Other People’s Children: Cultural Conflict in the Classroom, Lisa Delpit

“NPR Whitewashes ‘Grit’ Narrative” 

Competition: A Multidisciplinary Analysis, Wade B. Worthen, A. Scott Henderson, Paul R. Rasmussen and T. Lloyd Benson, Eds.

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Time as Capital: The Rise of the Frantic Class

Imagine a world where time is capital.

This is the dystopian future of 2161 brought to film by Andrew Niccol’s In Time (2011)—triggering some powerful parallels to Logan’s Run (both the original novel from 1967 and the film adaptation in 1976).

Both Logan’s Run and In Time expose the human condition in terms of age and mortality—in the first, life ends at 30, and in the latter, people stop aging at 25, but at a price, which involves time.

Science fiction (SF) as a genre presents us with allegory in the form of other worlds, as Margaret Atwood argues, and speculations, but the most engaging aspect of SF for me as a fan and teacher is when SF unmasks universal and contemporary realities by presenting those other worlds.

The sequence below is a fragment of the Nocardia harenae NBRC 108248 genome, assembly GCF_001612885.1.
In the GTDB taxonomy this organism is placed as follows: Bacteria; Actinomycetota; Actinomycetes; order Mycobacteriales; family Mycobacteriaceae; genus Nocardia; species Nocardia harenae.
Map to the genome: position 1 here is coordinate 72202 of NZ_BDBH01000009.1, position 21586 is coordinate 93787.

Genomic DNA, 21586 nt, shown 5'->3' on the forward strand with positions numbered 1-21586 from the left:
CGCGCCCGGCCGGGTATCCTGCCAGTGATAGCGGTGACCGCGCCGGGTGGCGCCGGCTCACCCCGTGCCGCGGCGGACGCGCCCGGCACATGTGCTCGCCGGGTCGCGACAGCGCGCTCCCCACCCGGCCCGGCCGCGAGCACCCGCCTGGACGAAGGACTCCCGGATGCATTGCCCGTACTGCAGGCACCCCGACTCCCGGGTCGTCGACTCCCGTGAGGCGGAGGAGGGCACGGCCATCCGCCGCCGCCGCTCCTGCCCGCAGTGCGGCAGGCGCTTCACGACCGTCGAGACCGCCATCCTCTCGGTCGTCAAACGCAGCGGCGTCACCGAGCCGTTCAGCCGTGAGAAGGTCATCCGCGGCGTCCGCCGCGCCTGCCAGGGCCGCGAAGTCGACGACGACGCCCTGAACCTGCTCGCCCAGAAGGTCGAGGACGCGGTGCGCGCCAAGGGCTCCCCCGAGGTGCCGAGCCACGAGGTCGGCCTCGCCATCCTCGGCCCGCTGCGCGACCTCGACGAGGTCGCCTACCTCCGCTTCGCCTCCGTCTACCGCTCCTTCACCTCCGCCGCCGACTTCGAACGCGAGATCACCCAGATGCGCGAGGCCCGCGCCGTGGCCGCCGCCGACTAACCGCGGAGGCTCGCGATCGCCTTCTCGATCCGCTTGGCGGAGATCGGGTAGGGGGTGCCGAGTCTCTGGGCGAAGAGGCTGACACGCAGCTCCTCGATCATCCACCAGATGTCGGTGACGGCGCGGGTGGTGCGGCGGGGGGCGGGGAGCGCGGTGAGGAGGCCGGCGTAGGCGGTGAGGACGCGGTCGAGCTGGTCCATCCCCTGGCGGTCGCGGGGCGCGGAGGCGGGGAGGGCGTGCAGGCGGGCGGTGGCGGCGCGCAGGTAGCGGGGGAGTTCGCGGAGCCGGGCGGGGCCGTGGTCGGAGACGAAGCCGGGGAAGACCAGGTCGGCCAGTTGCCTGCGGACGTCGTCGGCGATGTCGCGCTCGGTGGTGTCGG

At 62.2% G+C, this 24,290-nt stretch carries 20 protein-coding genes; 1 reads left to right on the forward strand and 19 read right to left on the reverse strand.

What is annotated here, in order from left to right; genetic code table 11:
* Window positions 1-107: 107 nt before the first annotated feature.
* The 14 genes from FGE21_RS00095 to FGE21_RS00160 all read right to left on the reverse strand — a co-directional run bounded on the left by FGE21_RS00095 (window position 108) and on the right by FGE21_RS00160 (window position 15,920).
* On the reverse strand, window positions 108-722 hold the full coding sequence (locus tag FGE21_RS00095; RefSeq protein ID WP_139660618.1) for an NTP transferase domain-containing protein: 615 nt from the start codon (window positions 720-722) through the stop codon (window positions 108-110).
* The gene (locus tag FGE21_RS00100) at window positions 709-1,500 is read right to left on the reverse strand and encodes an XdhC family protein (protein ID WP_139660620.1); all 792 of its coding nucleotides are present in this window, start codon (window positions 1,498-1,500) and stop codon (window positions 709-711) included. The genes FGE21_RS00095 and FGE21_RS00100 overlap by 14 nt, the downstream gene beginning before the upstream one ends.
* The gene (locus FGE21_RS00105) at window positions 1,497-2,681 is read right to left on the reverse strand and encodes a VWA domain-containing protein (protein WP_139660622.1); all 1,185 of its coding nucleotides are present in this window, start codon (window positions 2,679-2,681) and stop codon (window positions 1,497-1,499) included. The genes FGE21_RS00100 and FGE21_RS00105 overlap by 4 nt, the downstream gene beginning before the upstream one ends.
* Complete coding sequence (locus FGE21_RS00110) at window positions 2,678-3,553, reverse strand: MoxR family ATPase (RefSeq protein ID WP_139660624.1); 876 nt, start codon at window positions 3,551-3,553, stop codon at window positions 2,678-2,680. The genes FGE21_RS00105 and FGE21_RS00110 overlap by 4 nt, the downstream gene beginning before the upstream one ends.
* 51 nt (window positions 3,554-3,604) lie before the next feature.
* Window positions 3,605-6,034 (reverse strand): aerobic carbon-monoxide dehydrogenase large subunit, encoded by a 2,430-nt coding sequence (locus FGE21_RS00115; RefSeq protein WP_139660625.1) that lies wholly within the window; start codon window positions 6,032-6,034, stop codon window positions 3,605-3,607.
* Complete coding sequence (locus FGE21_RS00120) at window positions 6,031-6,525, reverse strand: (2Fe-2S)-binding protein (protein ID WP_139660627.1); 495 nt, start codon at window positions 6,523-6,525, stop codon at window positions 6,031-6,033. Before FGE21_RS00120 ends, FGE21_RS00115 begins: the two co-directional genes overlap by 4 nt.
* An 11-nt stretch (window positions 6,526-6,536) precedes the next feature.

One of the recurring messages of SF is the crippling inequity that continues to plague human societies, such as the haunting and sparse Ursula Le Guin’s “The Ones Who Walk Away from Omelas” that forces reader to admit privilege exists on the backs of the innocent and oppressed.

The world of In Time presents an apparent meritocracy in which all people are given life until 25, when they stop aging but an embedded clock starts ticking forcing everyone to earn time in order to live. This deal with the devil positions all labor as literally necessary to live and puts banks at the center of who survives.

The Frantic Distraction of Surviving

Americans’ faith in a meritocracy is often expressed in claims of the U.S. being a post-racial society as well as a classless society. Like the Hunger Games trilogyIn Time highlights class distinctions as people are segregated in Time Zones. Eventually, the narrative brings together the two main characters, Will Salas from the ghetto and Sylvia Weis from the affluent zone, New Greenwich.

Due to both personal tragedy and a huge gift of time from a stranger, Will confronts the norms of this dystopia while being hunted by a Timekeeper, Raymond Leon. One scene, I think, deserves closer consideration.